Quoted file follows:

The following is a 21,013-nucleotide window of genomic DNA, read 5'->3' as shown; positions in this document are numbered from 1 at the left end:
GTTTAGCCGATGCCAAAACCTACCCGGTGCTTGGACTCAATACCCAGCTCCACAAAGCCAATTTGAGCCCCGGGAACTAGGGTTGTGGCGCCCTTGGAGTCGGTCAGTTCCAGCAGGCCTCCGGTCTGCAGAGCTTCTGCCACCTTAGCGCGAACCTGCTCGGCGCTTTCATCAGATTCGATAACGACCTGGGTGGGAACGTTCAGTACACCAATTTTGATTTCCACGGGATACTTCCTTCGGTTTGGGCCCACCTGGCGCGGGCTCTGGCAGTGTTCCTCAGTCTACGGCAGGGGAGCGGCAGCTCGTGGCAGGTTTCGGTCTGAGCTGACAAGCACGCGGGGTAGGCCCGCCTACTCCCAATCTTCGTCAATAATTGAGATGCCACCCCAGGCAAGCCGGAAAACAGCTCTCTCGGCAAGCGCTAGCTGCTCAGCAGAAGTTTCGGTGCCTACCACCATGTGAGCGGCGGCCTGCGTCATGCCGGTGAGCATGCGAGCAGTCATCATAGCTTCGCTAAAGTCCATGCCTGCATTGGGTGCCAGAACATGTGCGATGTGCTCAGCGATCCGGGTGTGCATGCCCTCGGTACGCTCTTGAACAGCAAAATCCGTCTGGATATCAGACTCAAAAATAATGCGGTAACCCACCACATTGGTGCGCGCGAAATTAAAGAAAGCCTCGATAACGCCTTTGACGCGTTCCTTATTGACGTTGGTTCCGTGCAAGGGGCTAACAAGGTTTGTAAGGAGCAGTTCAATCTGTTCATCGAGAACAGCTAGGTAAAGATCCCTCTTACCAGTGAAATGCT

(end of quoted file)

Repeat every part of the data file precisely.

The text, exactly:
The following is a 21,013-nucleotide window of genomic DNA, read 5'->3' as shown; positions in this document are numbered from 1 at the left end:
GTTTAGCCGATGCCAAAACCTACCCGGTGCTTGGACTCAATACCCAGCTCCACAAAGCCAATTTGAGCCCCGGGAACTAGGGTTGTGGCGCCCTTGGAGTCGGTCAGTTCCAGCAGGCCTCCGGTCTGCAGAGCTTCTGCCACCTTAGCGCGAACCTGCTCGGCGCTTTCATCAGATTCGATAACGACCTGGGTGGGAACGTTCAGTACACCAATTTTGATTTCCACGGGATACTTCCTTCGGTTTGGGCCCACCTGGCGCGGGCTCTGGCAGTGTTCCTCAGTCTACGGCAGGGGAGCGGCAGCTCGTGGCAGGTTTCGGTCTGAGCTGACAAGCACGCGGGGTAGGCCCGCCTACTCCCAATCTTCGTCAATAATTGAGATGCCACCCCAGGCAAGCCGGAAAACAGCTCTCTCGGCAAGCGCTAGCTGCTCAGCAGAAGTTTCGGTGCCTACCACCATGTGAGCGGCGGCCTGCGTCATGCCGGTGAGCATGCGAGCAGTCATCATAGCTTCGCTAAAGTCCATGCCTGCATTGGGTGCCAGAACATGTGCGATGTGCTCAGCGATCCGGGTGTGCATGCCCTCGGTACGCTCTTGAACAGCAAAATCCGTCTGGATATCAGACTCAAAAATAATGCGGTAACCCACCACATTGGTGCGCGCGAAATTAAAGAAAGCCTCGATAACGCCTTTGACGCGTTCCTTATTGACGTTGGTTCCGTGCAAGGGGCTAACAAGGTTTGTAAGGAGCAGTTCAATCTGTTCATCGAGAACAGCTAGGTAAAGATCCCTCTTACCAGTGAAATGCT